Abby, a culinary student at CCAC, gave her thoughts on hunger among students. “I feel that it’s becoming more of an issue in today’s society because the cost of school is so high. People often can’t feed themselves or their families. Some of the students have families, or are single parents, and that makes it even harder.

“I was working 35 hours a week part-time, but I hurt my thumb, cut it with a knife at school, and had to quit my job. I didn’t get workman’s comp because I was hurt at school. I live off loans, about $1,000 a month, and I live with my boyfriend.”

CCAC students Joe and Elle have volunteered at food banks

Elle, a student at CCAC, spoke on hunger in the working class more broadly. “In high school, I volunteered at the Food Bank of Greater Pittsburgh. I definitely think it’s important. I think that hunger is definitely a problem that needs to be solved, because there are people who go to sleep hungry all the time. There are people who don’t have money for food, and that’s a problem.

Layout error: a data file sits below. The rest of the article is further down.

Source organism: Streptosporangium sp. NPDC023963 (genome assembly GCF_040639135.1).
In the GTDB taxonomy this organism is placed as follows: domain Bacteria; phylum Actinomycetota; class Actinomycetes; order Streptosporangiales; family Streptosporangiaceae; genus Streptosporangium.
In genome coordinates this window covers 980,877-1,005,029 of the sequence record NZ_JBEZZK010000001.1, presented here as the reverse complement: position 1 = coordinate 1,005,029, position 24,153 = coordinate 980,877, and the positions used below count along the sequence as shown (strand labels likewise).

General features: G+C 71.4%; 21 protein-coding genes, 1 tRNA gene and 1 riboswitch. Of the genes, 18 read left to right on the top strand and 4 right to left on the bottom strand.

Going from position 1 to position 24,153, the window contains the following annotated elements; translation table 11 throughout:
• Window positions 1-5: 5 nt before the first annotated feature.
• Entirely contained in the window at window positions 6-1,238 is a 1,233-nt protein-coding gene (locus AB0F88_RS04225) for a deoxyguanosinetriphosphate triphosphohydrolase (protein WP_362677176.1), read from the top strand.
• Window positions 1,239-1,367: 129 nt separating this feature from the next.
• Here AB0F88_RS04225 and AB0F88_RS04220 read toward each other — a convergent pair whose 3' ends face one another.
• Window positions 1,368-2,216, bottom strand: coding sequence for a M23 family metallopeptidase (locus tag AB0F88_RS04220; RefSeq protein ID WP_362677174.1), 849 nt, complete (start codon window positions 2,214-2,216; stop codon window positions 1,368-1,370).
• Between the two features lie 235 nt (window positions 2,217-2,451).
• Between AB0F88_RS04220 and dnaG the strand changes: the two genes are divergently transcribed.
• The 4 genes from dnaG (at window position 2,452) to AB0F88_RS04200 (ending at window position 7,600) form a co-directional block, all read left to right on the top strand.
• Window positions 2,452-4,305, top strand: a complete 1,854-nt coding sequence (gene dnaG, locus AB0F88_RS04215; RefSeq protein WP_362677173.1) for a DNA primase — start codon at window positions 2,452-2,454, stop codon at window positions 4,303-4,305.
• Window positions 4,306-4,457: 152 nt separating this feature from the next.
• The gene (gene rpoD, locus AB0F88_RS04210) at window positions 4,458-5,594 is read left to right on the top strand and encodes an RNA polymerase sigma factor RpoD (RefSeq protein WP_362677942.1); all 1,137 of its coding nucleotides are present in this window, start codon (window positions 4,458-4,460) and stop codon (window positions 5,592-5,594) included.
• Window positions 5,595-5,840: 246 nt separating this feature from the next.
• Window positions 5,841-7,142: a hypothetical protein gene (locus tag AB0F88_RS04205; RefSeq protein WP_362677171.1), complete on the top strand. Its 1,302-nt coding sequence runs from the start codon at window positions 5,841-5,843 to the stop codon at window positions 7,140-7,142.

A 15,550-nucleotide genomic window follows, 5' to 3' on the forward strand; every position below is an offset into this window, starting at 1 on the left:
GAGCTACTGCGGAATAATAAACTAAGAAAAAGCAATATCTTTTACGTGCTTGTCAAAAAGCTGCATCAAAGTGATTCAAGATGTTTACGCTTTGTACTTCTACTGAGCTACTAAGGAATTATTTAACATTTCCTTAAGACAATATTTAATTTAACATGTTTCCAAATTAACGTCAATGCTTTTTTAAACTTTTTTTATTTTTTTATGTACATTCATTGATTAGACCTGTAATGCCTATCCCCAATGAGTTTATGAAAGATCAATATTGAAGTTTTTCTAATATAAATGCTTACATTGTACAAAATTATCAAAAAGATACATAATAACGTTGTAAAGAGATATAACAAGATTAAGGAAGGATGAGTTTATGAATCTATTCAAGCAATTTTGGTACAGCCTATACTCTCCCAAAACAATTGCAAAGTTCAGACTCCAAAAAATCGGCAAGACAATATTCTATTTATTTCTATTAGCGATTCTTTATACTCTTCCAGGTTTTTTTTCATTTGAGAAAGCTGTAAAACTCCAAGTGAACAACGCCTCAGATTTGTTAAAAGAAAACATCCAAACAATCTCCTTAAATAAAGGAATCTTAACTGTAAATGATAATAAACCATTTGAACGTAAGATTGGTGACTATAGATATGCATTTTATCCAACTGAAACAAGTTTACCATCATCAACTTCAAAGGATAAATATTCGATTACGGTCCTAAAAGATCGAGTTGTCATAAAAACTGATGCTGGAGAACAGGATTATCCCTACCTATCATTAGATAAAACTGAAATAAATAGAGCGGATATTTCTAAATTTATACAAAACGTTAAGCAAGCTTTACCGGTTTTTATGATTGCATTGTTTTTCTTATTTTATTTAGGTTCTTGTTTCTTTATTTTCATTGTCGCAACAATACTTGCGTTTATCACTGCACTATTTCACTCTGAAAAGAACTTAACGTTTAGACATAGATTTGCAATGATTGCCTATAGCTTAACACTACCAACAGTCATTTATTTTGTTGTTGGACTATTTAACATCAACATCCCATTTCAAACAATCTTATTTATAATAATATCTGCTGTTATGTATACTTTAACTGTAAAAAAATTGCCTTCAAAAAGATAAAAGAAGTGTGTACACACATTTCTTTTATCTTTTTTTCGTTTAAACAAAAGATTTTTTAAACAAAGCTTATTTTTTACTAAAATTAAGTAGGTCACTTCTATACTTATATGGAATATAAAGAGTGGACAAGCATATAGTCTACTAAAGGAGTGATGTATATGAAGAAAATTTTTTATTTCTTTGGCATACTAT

“I think it’s a huge issue. There are a lot of homeless people. That’s horrible. Especially homeless veterans, that’s tragic. I feel something needs to be done. I’m not sure what, but something definitely needs to be done.”

Joe, who studies graphic communication at CCAC, added, “I heard there were more foreclosed houses than there are people who can actually use them. I used to volunteer in high school as well at a food bank in Homestead. I saw people all the time down there who both took from food banks and volunteered at food banks. It definitely helps out a lot of homeless people.”

Elle continued, “It’s expensive to live and be able to afford everything you need as a human being. The minimum wage is not enough. Fifteen dollars an hour is not enough. Something needs to change. It’s just a question of what and how we can do it.”